Overall these results suggest that individually, the BoW visual dictionary is a better computational representation of neural responses (as measured by percent explained variation and consistency across subjects) than the visual dictionary from HMAX, which provides little additional information over the BoW visual dictionary.

4. Discussion

The success of models such as HMAX and BoW can be attributed to their use of features of intermediate complexity. The BoW model in particular has proven capable of learning to distinguish visual objects from only five hundred labeled examples (for each category of twenty different categories) in a fully automatic fashion and with good recognition rates (Salimi-Khorshidi et al., 2014). Many variations of this model exists (Jégou et al., 2012), and the recognition performance on a wide range of visual scenes and objects, improves steadily year by year (Salimi-Khorshidi et al., 2014). The HMAX model is a biologically plausible model for object recognition in the visual cortex which follows the hierarchical feedforward nature of the human brain. Both the models are candidate computational models of intermediate visual processing in the brain.

Our results show that in early visual brain areas such as V1, V2, and V3 there are regions in which brain activity is explained consistently across subjects by both the HMAX and BoW models. These models rely on gradient information. In the HMAX model, Gabor filters similar to the receptive fields in the V1 region of the brain are at the basis of visual representation. Similarly in the BoW model, the Scale Invariant Feature Transform (SIFT) features are the low level representation based on multi-scale and multi-orientation gradient features (Lowe, 2004). Although SIFT features originate from computer vision, their inspiration goes back to Hubel and Wiesel's (1962) simple and complex receptive fields, and Fukushima's (1980) Neocognitron model. SIFT features thus have an embedding in the visual system, much like Gabor filters have. In light of this, the sensitivity in brain areas V1, V2, and V3 to representations of the HMAX and BoW models is natural and in part due to low-level features. Interestingly we also observe that SIFT and Gabor representations explain brain activity in higher regions of the brain. This indicates that neurons in higher level visual areas process low level features pooled over local patches of the image for feedforward or feedback processing within visual cortex.

Brain areas higher up in the processing hierarchy appear to be particularly sensitive to visual dictionaries. Visual dictionaries are medium size image patches that are informative and distinctive at the same time, allowing for sparse and intermediate representations of objects and scenes. In computer vision visual dictionaries have proven to be very effective for object and scene classification (Jégou et al., 2012). The brain may compute visual dictionaries as higher-level visual building blocks composed of slightly larger receptive fields, and use visual dictionaries as intermediate features to arrive at a higher-level representation of visual input. We observe that both HMAX and BoW visual dictionaries explain some brain activity in higher level visual regions, with the BoW visual dictionary representation outperforming the HMAX model both in terms of explained variance and consistency.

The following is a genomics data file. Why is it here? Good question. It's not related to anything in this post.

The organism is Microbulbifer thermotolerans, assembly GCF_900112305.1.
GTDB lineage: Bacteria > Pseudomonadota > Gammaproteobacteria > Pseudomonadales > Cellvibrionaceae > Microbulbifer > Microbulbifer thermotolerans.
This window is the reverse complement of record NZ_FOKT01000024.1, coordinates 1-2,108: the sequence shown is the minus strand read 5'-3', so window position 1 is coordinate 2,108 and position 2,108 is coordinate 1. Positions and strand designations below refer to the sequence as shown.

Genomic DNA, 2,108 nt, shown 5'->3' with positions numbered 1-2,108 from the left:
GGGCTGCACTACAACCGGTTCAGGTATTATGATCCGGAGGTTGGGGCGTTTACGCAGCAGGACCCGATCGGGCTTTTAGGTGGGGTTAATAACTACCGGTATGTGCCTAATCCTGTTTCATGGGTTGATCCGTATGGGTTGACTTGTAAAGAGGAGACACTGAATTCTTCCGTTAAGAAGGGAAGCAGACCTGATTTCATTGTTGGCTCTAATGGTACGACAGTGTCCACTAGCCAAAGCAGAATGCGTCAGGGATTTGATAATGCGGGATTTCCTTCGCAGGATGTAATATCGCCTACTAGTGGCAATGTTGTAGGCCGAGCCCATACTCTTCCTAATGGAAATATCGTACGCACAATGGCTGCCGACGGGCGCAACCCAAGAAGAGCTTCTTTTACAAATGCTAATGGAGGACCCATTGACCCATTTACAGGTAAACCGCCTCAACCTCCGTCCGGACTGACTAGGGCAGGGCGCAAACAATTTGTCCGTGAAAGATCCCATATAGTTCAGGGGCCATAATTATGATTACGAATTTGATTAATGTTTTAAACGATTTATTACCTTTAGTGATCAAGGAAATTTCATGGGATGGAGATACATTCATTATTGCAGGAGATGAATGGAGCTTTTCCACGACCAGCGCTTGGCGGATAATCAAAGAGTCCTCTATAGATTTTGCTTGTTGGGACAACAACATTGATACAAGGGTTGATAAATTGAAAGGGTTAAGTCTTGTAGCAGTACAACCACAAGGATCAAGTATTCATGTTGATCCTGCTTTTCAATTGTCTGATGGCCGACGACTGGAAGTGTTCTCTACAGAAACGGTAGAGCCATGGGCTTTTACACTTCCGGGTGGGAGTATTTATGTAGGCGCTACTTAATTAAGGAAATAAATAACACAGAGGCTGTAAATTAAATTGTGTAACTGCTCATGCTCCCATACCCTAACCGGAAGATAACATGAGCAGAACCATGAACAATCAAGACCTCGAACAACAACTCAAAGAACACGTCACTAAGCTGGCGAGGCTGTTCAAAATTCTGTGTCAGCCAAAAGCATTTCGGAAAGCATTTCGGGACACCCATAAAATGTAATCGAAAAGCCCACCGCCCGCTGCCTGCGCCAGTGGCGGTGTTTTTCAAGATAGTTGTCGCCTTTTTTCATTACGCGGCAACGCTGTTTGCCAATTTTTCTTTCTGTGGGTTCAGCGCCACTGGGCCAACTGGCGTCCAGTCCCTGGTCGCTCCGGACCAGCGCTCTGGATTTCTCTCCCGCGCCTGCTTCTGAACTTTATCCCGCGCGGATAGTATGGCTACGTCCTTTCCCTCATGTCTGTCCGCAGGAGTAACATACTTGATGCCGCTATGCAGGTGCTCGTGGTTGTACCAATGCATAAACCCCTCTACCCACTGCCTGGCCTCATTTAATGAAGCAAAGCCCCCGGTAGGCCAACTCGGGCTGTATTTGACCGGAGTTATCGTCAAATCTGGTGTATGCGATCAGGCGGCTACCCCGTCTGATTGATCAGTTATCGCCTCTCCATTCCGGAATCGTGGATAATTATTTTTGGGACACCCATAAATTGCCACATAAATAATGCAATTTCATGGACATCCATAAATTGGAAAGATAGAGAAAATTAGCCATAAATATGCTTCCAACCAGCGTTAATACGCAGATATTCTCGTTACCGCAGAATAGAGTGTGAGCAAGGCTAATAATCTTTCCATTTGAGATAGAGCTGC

HMAX and BoW both use low level features that are pooled differently in the various stages of processing. First HMAX pools Gabor features by a local max operator whereas BoW creates a histogram of orientations (SIFT). Then, BoW uses a learning technique (k-means clustering) on all the SIFT features from the image to form the visual dictionary. On the other hand HMAX uses random samples of Gabor features pooled over patches as its visual dictionary. This difference in aggregating low level features might explain why BoW provides a better computational representation of images.

BoW visual dictionaries may facilitate scene gist perception, which occurs rapidly and early in visual processing. While there is evidence that simple low-level regularities such as spatial frequency (Schyns and Oliva, 1994), color (Oliva, 2000) and local edge aligment (Loschky and Larson, 2008) underly scene gist representation, it is hitherto unknown whether and how mid-level features facilitate scene gist perception. BoW summarizes SIFT features computed over the entire image. It has been observed that such patterns of orientations and scales are believed to be used by V4 and IT (Oliva and Torralba, 2006). This is in accordance with our observation that the localization of BoW visual dictionary representations occur in V4 and areas anterior to V4 in the brain.